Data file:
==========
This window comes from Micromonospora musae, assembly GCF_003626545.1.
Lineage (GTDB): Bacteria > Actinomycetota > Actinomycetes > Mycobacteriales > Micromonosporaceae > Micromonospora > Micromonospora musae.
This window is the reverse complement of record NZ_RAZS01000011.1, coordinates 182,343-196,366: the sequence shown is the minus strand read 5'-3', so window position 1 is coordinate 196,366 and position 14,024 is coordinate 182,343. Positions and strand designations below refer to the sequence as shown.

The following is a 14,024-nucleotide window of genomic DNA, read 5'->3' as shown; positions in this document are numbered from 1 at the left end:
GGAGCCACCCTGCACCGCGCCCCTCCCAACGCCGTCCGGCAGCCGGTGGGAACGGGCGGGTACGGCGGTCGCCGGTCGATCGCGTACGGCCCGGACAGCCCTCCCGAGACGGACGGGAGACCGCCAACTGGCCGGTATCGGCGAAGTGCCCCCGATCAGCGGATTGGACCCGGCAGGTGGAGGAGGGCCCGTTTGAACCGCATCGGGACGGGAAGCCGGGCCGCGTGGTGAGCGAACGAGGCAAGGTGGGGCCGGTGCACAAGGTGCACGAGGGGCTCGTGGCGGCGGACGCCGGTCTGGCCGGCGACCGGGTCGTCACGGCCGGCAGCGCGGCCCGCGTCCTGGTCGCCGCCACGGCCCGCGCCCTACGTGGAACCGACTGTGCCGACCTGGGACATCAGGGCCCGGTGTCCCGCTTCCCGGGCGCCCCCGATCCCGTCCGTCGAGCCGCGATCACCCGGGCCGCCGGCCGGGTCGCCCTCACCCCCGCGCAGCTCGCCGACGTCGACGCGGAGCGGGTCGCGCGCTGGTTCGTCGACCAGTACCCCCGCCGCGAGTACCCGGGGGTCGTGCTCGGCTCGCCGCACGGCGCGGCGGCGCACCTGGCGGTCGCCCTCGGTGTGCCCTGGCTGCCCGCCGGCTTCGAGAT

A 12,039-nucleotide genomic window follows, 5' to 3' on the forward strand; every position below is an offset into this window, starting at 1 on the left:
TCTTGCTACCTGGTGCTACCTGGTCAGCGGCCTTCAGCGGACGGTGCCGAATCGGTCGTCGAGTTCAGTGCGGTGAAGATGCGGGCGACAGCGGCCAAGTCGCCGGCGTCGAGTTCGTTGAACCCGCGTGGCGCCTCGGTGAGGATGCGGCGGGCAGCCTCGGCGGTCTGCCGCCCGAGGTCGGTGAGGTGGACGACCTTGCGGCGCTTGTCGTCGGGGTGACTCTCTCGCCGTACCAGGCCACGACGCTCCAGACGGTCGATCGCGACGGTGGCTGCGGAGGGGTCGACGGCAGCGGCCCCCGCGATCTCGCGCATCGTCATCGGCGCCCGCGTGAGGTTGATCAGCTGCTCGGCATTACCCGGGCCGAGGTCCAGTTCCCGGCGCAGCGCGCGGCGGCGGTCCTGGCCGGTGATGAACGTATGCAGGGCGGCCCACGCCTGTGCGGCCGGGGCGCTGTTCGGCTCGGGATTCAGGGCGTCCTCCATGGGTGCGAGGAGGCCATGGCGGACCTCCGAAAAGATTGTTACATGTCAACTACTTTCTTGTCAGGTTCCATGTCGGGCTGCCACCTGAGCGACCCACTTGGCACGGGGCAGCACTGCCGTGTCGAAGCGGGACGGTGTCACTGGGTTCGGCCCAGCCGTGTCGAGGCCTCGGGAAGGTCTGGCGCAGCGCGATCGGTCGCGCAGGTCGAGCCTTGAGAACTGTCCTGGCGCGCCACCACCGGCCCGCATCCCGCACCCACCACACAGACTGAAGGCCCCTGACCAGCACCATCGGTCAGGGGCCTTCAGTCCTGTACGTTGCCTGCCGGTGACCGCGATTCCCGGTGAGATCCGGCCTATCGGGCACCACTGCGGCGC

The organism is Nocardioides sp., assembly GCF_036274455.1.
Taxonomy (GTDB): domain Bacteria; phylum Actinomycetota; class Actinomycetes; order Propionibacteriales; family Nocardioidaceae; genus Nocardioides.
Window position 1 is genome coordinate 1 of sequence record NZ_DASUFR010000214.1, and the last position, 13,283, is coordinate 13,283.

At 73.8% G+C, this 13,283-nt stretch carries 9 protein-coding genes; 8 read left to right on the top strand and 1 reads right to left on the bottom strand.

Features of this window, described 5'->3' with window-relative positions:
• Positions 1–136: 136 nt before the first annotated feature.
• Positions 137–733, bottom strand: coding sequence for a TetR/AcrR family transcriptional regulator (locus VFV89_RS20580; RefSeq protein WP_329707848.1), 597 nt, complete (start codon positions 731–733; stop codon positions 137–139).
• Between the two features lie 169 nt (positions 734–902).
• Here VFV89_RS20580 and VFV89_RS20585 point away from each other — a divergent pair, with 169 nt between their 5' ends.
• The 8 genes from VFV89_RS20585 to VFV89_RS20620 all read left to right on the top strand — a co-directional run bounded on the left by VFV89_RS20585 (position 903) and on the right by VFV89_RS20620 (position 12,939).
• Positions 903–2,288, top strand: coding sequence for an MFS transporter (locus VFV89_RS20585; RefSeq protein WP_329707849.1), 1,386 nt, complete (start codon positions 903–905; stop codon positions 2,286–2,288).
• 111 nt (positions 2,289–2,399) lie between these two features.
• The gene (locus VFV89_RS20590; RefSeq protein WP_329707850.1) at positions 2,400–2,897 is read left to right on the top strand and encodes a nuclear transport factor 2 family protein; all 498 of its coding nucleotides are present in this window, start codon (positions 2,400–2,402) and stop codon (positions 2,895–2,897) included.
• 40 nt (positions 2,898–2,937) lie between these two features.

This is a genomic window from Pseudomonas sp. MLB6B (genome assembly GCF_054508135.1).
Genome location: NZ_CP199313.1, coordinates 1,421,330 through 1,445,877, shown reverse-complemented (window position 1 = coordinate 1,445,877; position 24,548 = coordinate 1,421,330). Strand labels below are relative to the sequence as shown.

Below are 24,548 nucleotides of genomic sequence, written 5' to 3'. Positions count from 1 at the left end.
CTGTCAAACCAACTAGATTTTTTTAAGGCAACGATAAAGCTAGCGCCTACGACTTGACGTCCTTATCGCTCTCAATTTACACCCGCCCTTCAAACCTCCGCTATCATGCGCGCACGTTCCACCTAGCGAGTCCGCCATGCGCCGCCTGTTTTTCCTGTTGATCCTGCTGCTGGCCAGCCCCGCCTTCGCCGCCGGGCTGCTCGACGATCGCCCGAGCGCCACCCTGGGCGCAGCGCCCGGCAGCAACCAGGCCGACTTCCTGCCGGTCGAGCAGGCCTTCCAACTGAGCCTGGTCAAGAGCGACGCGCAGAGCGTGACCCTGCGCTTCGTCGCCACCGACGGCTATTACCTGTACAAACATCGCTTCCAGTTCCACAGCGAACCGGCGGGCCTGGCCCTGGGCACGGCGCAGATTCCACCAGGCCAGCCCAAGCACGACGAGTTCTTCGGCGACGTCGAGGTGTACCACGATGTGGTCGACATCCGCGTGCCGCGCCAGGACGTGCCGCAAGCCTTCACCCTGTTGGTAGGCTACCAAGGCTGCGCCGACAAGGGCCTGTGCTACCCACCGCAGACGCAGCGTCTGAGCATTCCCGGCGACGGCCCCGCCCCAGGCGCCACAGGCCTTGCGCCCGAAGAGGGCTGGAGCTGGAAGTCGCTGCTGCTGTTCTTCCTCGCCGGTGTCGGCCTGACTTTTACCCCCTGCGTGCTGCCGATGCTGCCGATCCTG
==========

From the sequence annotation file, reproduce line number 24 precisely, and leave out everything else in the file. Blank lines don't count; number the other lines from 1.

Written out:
Below are 24,548 nucleotides of genomic sequence, written 5' to 3'. Positions count from 1 at the left end.